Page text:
The crowds thinned out the closer I got to the riprap, until I was the last person around. In front of me were broken fire pits. Dead electrical wires twisted out of mounds of dirt. A palm tree lay on boulders like a chewed toothpick. Small, jagged rocks littered the sand where there had been none before. There was more rip-rap than ever.

The picnic table that once served as my temporary oasis was gone.

San Clemente had stayed with me all these months, and not just because of the closure of the only train route between San Diego and Los Angeles. I wondered if it was time to be sad about something I wouldn’t normally have much sympathy for.

For decades, coastal Orange County has seen itself as a world apart from those of us who live inland. It welcomes tourists from around the world to spend billions of dollars, but looks suspiciously at working-class Latinos from places like Anaheim and Santa Ana who just want a day out.

Even though I grew up about half an hour away from the coast, I can count on one hand the number of times I’ve waded onto the beach in Orange County. As a teenager, stories of racist neighborhood residents and unfriendly police officers kept me away. As an adult, the politics of the coast — anti-immigrant for decades and arch-conservative, pro-pandejo during the COVID-19 era — don’t exactly motivate me to spend my money there.

South Orange County in particular represented OC at its best and silliest. Every time I passed San Clemente and Capistrano Beach, I was reminded of the late Mike Davis’ infamous essay “The Case for Letting Malibu Burn.” Why feel sorry for people who can afford to move away from the ravages of climate change and who historically have never cared about the problems facing OC’s poorer cities?

I shook my head at multimillion-dollar homes built on seaside cliffs or right on the shoreline. There’s a reason why the Indians, Spaniards and Mexicans left this part of the coast largely untouched. In a battle between humans and the Pacific, the Pacific will always win.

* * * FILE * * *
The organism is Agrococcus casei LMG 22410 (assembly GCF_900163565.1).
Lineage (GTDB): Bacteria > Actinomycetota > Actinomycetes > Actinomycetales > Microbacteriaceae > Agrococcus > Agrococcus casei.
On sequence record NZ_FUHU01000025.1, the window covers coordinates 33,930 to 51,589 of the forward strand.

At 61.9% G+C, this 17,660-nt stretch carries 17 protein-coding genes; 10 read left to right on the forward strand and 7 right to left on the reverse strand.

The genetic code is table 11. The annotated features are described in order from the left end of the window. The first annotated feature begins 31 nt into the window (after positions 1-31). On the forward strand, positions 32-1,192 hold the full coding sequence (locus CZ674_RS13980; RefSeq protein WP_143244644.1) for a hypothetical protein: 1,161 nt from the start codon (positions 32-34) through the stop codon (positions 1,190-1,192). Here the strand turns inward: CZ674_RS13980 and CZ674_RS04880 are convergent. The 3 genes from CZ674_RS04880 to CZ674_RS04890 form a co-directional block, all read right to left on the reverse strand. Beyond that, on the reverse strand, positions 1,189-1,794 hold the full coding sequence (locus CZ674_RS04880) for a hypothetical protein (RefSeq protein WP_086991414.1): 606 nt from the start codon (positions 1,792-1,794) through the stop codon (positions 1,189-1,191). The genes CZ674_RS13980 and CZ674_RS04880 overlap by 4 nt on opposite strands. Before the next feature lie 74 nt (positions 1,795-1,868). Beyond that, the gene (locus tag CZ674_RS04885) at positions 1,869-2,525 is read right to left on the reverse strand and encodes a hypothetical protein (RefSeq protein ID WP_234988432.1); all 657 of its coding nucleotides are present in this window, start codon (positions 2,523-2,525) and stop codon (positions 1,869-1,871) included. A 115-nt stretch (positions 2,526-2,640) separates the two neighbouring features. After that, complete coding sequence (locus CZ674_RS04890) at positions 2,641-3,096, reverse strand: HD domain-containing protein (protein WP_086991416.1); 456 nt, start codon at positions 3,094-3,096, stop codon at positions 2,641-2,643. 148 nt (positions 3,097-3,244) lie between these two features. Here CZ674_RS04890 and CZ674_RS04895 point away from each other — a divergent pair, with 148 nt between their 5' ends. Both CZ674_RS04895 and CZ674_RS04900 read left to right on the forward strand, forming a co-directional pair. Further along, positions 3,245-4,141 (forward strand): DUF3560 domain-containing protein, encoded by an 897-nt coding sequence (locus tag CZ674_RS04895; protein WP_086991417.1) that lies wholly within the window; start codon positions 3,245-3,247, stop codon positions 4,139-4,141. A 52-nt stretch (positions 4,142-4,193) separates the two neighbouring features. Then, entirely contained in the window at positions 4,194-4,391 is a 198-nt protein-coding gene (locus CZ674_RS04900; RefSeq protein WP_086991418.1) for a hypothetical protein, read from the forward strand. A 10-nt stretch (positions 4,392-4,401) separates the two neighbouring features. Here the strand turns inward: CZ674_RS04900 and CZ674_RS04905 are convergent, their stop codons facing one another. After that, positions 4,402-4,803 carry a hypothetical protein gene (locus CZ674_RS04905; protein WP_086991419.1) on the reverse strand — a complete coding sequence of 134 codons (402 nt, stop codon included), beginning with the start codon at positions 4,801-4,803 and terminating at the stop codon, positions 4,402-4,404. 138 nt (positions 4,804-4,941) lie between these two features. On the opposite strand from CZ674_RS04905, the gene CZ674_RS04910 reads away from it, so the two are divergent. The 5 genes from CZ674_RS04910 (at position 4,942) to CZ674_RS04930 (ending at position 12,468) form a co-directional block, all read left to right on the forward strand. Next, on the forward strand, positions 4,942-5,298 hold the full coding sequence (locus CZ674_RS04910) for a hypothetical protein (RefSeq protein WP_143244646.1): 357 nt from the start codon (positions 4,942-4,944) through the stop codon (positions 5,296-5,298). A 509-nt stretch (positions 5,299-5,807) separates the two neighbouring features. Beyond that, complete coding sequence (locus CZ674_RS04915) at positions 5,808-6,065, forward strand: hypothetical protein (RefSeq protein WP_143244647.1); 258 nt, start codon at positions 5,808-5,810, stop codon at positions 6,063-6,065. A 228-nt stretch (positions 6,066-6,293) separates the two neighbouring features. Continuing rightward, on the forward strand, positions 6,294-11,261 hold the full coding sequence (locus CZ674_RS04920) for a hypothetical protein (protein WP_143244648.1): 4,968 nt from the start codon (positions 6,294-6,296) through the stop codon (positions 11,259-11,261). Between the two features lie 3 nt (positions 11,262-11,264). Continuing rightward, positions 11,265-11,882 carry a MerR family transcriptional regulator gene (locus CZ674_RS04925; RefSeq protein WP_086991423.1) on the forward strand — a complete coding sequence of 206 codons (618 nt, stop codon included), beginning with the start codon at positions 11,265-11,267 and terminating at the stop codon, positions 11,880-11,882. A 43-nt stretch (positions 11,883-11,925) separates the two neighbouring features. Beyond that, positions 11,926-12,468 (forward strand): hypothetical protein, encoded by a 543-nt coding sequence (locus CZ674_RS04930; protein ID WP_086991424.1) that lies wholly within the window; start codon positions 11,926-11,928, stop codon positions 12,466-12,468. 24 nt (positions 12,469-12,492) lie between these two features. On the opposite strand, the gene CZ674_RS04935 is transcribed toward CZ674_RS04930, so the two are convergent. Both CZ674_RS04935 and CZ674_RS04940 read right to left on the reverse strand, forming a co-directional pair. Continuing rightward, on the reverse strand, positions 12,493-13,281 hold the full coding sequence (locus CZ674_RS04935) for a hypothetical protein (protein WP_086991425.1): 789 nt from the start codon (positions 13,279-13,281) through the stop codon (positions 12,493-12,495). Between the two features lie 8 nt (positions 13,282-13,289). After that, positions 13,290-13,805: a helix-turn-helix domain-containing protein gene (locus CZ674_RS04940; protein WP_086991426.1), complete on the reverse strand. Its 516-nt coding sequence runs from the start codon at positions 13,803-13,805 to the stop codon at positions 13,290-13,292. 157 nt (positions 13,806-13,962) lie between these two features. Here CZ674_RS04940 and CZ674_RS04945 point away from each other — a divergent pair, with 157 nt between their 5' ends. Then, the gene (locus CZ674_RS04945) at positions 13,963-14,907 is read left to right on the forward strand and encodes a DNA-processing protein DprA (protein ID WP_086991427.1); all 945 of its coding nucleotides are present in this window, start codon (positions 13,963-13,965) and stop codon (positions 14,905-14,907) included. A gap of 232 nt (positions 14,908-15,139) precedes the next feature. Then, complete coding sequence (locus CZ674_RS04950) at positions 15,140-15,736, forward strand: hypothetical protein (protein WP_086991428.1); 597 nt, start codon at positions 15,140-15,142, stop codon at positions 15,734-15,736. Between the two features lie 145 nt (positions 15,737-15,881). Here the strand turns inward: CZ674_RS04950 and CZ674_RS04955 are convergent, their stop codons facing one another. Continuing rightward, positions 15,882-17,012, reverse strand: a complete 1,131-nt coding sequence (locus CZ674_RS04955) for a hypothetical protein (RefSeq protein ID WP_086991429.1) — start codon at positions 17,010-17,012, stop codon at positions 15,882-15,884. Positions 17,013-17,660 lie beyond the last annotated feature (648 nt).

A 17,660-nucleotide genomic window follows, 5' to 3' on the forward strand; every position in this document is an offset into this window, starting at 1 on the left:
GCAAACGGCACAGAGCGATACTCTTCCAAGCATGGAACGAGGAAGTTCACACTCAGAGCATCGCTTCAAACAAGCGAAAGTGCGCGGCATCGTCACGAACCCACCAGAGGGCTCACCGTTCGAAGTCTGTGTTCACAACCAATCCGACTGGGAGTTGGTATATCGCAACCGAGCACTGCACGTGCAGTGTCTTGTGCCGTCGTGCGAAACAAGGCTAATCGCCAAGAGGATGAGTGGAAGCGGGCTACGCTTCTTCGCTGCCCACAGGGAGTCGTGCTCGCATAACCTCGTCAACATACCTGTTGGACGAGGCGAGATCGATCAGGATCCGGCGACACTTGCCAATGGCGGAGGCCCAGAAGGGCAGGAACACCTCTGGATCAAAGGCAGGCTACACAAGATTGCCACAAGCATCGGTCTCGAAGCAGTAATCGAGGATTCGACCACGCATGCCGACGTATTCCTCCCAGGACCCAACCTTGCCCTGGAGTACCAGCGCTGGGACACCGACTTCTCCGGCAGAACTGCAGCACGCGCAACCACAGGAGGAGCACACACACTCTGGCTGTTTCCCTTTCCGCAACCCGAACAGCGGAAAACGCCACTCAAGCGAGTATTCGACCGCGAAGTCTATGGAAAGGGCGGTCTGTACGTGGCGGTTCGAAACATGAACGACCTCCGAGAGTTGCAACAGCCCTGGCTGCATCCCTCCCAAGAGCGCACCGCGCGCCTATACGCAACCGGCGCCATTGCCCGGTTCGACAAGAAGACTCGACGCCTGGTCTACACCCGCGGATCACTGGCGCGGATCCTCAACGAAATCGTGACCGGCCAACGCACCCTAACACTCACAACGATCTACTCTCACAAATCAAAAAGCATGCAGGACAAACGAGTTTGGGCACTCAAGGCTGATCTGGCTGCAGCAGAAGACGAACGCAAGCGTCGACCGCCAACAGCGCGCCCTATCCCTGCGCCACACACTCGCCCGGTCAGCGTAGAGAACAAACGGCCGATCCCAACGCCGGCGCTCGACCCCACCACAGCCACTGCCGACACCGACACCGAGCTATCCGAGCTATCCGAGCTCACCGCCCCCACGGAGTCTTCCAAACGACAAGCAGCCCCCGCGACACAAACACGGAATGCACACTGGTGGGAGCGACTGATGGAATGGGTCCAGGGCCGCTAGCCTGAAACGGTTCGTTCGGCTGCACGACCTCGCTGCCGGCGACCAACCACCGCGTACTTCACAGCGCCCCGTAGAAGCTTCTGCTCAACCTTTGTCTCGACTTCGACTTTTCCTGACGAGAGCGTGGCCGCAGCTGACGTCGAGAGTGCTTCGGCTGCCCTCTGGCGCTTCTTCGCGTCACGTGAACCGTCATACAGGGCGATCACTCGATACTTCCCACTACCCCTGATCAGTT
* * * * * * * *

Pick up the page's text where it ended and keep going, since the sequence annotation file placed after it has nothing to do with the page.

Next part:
But the missing picnic table at the riprap turned my glee into guilt. Even OC conservatives are actually pretty liberal when it comes to climate change. A 2021 survey by researchers at Chapman University found that 79% of OC residents – including 58% of Republicans – considered climate change a “serious” problem. Anyway, only six cities have adopted climate action plans — and three of them are beach cities: Huntington Beach, Laguna Beach, and San Clemente.

A few days after my visit, I called Buena Park Councilman Jose Trinidad Castaneda, a longtime Democrat organizing around climate change issues. He always took the Metrolink from his hometown to San Clemente.

“If I wanted to take a day off to rest and relax and feel like I’m getting away from OC, a train ride and a hot dog on the pier was my classic escape,” he said.

But he hasn’t returned since the riprap came along – “It’s depressing to watch.”

Castaneda understands why natives may not cry about what San Clemente and other OC coastal communities endure, and vice versa.

“There should be a need and a need to care for people, but I think the way Orange County is built with single-family homes leads to the psychological disconnection,” the councilman said. “So what can people do to make people realize it’s not just about them? They are your neighbors, family, church members, colleagues.”

He suggested that during the peak of summer, coastal residents go into the interior of Orange County and “walk around all day” to feel empathy.

For me it was that picnic table.

Walking back to my car, I saw something sitting on an embankment next to the tracks, just above my head and not too far away from the riprap. It was a group of picnic tables. One of them staggered over the edge of the dike.

May it never fall.